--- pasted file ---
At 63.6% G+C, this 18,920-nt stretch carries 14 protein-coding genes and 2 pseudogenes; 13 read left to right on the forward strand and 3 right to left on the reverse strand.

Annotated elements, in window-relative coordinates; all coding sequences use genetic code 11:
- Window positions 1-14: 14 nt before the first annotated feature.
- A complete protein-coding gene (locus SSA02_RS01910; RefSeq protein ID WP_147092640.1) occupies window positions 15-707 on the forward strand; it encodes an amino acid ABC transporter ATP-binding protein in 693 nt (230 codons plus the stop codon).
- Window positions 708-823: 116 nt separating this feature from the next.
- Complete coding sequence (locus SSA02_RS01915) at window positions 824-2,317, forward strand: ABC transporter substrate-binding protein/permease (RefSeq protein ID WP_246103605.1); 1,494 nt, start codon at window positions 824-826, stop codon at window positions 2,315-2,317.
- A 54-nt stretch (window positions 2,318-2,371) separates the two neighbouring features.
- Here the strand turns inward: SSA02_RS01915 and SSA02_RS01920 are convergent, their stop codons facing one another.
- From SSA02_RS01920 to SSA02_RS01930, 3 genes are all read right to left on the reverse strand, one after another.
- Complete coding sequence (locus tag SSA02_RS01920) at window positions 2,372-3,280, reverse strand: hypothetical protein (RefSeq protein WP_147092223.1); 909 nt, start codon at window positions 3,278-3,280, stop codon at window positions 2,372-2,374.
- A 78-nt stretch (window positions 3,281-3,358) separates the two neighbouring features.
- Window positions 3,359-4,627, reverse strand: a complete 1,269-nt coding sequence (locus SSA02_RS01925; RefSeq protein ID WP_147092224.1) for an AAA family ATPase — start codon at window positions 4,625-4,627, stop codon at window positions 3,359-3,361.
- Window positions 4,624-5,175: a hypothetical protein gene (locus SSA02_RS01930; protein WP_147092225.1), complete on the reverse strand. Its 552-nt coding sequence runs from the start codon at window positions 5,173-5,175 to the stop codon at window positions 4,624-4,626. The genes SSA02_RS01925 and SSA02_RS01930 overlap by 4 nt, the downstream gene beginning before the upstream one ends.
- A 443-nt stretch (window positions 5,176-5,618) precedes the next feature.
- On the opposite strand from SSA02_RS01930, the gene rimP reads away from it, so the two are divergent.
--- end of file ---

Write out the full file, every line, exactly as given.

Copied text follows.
At 63.6% G+C, this 18,920-nt stretch carries 14 protein-coding genes and 2 pseudogenes; 13 read left to right on the forward strand and 3 right to left on the reverse strand.

Annotated elements, in window-relative coordinates; all coding sequences use genetic code 11:
- Window positions 1-14: 14 nt before the first annotated feature.
- A complete protein-coding gene (locus SSA02_RS01910; RefSeq protein ID WP_147092640.1) occupies window positions 15-707 on the forward strand; it encodes an amino acid ABC transporter ATP-binding protein in 693 nt (230 codons plus the stop codon).
- Window positions 708-823: 116 nt separating this feature from the next.
- Complete coding sequence (locus SSA02_RS01915) at window positions 824-2,317, forward strand: ABC transporter substrate-binding protein/permease (RefSeq protein ID WP_246103605.1); 1,494 nt, start codon at window positions 824-826, stop codon at window positions 2,315-2,317.
- A 54-nt stretch (window positions 2,318-2,371) separates the two neighbouring features.
- Here the strand turns inward: SSA02_RS01915 and SSA02_RS01920 are convergent, their stop codons facing one another.
- From SSA02_RS01920 to SSA02_RS01930, 3 genes are all read right to left on the reverse strand, one after another.
- Complete coding sequence (locus tag SSA02_RS01920) at window positions 2,372-3,280, reverse strand: hypothetical protein (RefSeq protein WP_147092223.1); 909 nt, start codon at window positions 3,278-3,280, stop codon at window positions 2,372-2,374.
- A 78-nt stretch (window positions 3,281-3,358) separates the two neighbouring features.
- Window positions 3,359-4,627, reverse strand: a complete 1,269-nt coding sequence (locus SSA02_RS01925; RefSeq protein ID WP_147092224.1) for an AAA family ATPase — start codon at window positions 4,625-4,627, stop codon at window positions 3,359-3,361.
- Window positions 4,624-5,175: a hypothetical protein gene (locus SSA02_RS01930; protein WP_147092225.1), complete on the reverse strand. Its 552-nt coding sequence runs from the start codon at window positions 5,173-5,175 to the stop codon at window positions 4,624-4,626. The genes SSA02_RS01925 and SSA02_RS01930 overlap by 4 nt, the downstream gene beginning before the upstream one ends.
- A 443-nt stretch (window positions 5,176-5,618) precedes the next feature.
- On the opposite strand from SSA02_RS01930, the gene rimP reads away from it, so the two are divergent.